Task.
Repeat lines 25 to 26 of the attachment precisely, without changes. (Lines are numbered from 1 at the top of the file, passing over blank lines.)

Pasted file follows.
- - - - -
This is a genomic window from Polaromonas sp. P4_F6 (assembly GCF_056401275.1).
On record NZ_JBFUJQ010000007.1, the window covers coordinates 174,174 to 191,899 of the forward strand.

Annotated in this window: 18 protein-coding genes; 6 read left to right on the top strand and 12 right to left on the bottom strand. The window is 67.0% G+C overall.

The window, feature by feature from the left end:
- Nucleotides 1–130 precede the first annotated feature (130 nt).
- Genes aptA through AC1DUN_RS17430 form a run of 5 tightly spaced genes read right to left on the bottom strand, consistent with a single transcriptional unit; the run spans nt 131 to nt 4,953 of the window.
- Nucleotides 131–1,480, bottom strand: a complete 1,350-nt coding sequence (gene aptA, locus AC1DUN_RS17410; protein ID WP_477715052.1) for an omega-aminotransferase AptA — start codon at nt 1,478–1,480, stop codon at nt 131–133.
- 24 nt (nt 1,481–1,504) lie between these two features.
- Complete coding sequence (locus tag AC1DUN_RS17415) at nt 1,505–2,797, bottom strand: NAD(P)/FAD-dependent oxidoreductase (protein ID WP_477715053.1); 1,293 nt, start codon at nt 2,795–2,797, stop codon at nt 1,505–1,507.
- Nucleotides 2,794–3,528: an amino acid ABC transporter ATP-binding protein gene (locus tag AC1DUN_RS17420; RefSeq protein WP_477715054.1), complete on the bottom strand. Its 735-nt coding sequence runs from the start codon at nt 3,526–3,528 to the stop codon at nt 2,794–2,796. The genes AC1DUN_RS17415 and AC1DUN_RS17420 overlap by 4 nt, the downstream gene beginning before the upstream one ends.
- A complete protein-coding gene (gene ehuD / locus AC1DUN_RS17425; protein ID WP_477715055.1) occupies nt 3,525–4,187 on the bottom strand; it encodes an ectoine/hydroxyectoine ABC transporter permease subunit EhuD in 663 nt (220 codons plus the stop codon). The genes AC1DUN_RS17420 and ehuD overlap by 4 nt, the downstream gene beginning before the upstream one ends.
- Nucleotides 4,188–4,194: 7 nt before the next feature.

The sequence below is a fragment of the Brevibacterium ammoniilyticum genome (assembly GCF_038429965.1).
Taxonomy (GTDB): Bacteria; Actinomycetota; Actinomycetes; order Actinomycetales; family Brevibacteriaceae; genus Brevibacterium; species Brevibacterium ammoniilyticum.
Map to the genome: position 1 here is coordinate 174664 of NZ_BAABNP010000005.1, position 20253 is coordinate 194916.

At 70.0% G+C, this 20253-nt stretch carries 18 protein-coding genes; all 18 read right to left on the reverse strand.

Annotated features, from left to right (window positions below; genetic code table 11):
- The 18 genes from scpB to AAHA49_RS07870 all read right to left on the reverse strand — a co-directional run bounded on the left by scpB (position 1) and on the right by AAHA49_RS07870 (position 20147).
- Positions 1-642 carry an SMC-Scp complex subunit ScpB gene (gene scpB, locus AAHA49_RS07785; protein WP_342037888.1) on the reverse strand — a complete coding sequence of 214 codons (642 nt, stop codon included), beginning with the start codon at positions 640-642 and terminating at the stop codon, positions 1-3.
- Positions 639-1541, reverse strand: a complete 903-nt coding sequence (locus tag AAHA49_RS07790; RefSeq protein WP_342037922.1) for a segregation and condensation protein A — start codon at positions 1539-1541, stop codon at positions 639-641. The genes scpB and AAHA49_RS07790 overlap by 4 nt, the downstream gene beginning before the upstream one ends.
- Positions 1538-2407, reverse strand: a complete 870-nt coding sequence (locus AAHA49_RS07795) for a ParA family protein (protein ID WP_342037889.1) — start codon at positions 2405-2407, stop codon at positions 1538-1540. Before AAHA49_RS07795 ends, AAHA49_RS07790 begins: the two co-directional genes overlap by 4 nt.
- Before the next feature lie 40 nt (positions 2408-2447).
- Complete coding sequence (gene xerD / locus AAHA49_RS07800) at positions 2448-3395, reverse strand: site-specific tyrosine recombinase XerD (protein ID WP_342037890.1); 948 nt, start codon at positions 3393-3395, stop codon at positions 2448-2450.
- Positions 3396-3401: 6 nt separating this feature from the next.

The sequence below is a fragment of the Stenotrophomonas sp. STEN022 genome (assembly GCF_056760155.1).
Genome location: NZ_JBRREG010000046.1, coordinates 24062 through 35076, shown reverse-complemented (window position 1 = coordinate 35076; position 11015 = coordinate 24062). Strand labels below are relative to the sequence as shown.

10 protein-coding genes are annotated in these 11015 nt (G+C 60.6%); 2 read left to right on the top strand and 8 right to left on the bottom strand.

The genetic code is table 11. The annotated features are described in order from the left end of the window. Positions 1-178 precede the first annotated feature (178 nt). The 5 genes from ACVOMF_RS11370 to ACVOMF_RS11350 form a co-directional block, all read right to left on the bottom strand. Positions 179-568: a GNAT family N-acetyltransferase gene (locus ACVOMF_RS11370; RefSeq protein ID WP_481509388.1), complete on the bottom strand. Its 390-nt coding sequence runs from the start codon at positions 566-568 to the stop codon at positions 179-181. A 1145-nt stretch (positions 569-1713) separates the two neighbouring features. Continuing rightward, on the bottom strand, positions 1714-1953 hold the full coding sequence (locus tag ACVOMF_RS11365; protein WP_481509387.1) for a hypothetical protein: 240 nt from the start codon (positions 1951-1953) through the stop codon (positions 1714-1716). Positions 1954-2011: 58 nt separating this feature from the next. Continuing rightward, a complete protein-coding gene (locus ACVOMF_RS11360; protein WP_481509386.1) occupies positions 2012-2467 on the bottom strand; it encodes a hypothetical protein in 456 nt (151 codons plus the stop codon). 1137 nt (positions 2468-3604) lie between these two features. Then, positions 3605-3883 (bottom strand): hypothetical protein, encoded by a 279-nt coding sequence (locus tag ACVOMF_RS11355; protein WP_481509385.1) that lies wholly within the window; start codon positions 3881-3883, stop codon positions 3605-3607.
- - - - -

The sequence below is a fragment of the Stenotrophomonas sp. STEN022 genome (assembly GCF_056760155.1).
Genome location: NZ_JBRREG010000046.1, coordinates 24062 through 35076, shown reverse-complemented (window position 1 = coordinate 35076; position 11015 = coordinate 24062). Strand labels below are relative to the sequence as shown.